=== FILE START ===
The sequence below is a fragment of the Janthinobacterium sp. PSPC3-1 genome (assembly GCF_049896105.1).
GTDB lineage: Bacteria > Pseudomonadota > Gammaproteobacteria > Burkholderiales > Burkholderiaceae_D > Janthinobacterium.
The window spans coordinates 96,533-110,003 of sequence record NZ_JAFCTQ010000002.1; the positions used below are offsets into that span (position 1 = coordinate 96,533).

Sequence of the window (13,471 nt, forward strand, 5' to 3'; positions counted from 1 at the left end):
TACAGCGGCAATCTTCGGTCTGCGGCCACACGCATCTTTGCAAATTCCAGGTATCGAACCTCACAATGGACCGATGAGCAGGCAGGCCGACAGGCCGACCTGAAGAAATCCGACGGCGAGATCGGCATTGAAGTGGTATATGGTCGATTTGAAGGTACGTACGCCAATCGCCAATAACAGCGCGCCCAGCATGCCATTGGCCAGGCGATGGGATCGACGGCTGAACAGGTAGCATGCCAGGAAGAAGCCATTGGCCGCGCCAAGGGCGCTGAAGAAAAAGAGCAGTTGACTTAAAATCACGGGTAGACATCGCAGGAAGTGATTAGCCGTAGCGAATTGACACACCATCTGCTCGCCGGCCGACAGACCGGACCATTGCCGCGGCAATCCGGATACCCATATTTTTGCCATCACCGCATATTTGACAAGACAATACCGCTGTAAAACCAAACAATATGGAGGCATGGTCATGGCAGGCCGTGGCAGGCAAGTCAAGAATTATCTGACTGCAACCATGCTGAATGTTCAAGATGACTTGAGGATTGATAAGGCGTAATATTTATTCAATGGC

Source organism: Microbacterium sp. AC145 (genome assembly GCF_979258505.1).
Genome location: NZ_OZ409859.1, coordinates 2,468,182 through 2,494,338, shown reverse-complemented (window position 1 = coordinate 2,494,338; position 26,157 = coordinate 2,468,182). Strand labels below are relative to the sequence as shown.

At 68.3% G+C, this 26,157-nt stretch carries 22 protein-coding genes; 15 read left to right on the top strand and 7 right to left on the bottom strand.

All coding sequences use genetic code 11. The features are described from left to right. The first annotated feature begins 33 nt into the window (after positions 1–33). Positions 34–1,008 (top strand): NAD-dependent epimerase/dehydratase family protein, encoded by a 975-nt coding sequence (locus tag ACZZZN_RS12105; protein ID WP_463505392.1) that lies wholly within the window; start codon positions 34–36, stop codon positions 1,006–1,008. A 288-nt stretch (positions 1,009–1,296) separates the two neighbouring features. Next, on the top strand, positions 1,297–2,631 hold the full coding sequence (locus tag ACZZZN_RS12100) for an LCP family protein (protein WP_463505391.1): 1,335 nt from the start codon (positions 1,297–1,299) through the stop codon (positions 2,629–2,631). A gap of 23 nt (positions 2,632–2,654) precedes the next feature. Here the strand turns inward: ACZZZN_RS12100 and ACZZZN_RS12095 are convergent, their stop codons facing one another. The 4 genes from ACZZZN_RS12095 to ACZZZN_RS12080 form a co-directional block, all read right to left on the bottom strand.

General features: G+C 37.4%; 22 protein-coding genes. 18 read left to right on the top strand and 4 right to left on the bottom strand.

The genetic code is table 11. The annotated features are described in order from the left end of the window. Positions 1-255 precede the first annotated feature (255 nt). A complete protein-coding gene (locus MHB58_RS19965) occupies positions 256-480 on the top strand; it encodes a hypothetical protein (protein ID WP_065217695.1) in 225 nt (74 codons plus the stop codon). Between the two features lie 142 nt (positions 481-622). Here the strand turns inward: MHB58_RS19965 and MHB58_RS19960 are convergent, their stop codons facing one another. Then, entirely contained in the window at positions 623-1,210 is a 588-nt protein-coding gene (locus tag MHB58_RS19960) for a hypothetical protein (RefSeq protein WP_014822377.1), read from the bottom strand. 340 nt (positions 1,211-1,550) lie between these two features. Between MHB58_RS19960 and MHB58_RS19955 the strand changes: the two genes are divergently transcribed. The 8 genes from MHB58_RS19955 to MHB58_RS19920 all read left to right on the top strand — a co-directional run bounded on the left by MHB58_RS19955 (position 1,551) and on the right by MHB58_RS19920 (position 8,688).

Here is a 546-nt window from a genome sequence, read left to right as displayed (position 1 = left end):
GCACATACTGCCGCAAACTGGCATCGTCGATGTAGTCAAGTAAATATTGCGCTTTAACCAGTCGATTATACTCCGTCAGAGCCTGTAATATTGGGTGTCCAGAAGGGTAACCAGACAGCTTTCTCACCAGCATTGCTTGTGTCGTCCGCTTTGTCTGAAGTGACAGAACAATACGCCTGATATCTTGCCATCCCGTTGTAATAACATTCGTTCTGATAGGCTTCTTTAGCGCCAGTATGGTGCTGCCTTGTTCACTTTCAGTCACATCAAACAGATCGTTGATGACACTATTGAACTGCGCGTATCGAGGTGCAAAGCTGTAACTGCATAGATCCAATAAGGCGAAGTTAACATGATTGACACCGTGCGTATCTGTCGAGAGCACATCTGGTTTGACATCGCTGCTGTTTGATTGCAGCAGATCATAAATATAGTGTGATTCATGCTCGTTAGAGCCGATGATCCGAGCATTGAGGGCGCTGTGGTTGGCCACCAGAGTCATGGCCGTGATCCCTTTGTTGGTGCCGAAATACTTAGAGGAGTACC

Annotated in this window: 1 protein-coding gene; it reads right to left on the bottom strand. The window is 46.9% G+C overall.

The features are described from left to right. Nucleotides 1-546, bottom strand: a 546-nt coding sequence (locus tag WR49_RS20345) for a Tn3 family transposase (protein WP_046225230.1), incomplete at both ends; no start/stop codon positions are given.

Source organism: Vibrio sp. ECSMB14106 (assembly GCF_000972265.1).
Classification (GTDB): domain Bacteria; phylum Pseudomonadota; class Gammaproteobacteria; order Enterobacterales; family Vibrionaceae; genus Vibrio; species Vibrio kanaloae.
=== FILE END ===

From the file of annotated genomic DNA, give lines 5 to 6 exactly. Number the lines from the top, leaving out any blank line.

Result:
TACAGCGGCAATCTTCGGTCTGCGGCCACACGCATCTTTGCAAATTCCAGGTATCGAACCTCACAATGGACCGATGAGCAGGCAGGCCGACAGGCCGACCTGAAGAAATCCGACGGCGAGATCGGCATTGAAGTGGTATATGGTCGATTTGAAGGTACGTACGCCAATCGCCAATAACAGCGCGCCCAGCATGCCATTGGCCAGGCGATGGGATCGACGGCTGAACAGGTAGCATGCCAGGAAGAAGCCATTGGCCGCGCCAAGGGCGCTGAAGAAAAAGAGCAGTTGACTTAAAATCACGGGTAGACATCGCAGGAAGTGATTAGCCGTAGCGAATTGACACACCATCTGCTCGCCGGCCGACAGACCGGACCATTGCCGCGGCAATCCGGATACCCATATTTTTGCCATCACCGCATATTTGACAAGACAATACCGCTGTAAAACCAAACAATATGGAGGCATGGTCATGGCAGGCCGTGGCAGGCAAGTCAAGAATTATCTGACTGCAACCATGCTGAATGTTCAAGATGACTTGAGGATTGATAAGGCGTAATATTTATTCAATGGC

Source organism: Microbacterium sp. AC145 (genome assembly GCF_979258505.1).